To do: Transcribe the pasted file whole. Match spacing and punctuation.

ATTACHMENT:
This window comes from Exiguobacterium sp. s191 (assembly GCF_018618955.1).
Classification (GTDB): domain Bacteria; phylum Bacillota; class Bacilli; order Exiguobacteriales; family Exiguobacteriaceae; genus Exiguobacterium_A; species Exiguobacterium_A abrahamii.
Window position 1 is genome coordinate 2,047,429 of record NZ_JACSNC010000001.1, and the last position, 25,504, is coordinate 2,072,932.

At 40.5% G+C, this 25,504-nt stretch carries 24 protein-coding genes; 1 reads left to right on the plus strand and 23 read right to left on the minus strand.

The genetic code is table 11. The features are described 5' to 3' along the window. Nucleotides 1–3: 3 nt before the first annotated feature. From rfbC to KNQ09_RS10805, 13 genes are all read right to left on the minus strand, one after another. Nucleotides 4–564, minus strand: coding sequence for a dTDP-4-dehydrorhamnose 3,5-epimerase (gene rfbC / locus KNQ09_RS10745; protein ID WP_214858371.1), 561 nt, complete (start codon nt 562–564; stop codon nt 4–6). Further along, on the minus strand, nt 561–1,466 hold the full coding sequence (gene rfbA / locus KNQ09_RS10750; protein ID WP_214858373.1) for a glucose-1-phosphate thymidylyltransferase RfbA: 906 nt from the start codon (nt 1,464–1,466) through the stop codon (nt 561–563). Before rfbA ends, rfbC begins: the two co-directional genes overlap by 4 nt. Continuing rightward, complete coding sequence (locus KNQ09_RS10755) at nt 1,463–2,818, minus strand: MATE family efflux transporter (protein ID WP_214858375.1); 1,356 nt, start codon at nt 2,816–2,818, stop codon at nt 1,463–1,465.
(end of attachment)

This window comes from Exiguobacterium sp. s191 (assembly GCF_018618955.1).
Classification (GTDB): domain Bacteria; phylum Bacillota; class Bacilli; order Exiguobacteriales; family Exiguobacteriaceae; genus Exiguobacterium_A; species Exiguobacterium_A abrahamii.
Window position 1 is genome coordinate 2,047,429 of record NZ_JACSNC010000001.1, and the last position, 25,504, is coordinate 2,072,932.

At 40.5% G+C, this 25,504-nt stretch carries 24 protein-coding genes; 1 reads left to right on the plus strand and 23 read right to left on the minus strand.

The genetic code is table 11. The features are described 5' to 3' along the window. Nucleotides 1–3: 3 nt before the first annotated feature. From rfbC to KNQ09_RS10805, 13 genes are all read right to left on the minus strand, one after another. Nucleotides 4–564, minus strand: coding sequence for a dTDP-4-dehydrorhamnose 3,5-epimerase (gene rfbC / locus KNQ09_RS10745; protein ID WP_214858371.1), 561 nt, complete (start codon nt 562–564; stop codon nt 4–6). Further along, on the minus strand, nt 561–1,466 hold the full coding sequence (gene rfbA / locus KNQ09_RS10750; protein ID WP_214858373.1) for a glucose-1-phosphate thymidylyltransferase RfbA: 906 nt from the start codon (nt 1,464–1,466) through the stop codon (nt 561–563). Before rfbA ends, rfbC begins: the two co-directional genes overlap by 4 nt. Continuing rightward, complete coding sequence (locus KNQ09_RS10755) at nt 1,463–2,818, minus strand: MATE family efflux transporter (protein ID WP_214858375.1); 1,356 nt, start codon at nt 2,816–2,818, stop codon at nt 1,463–1,465.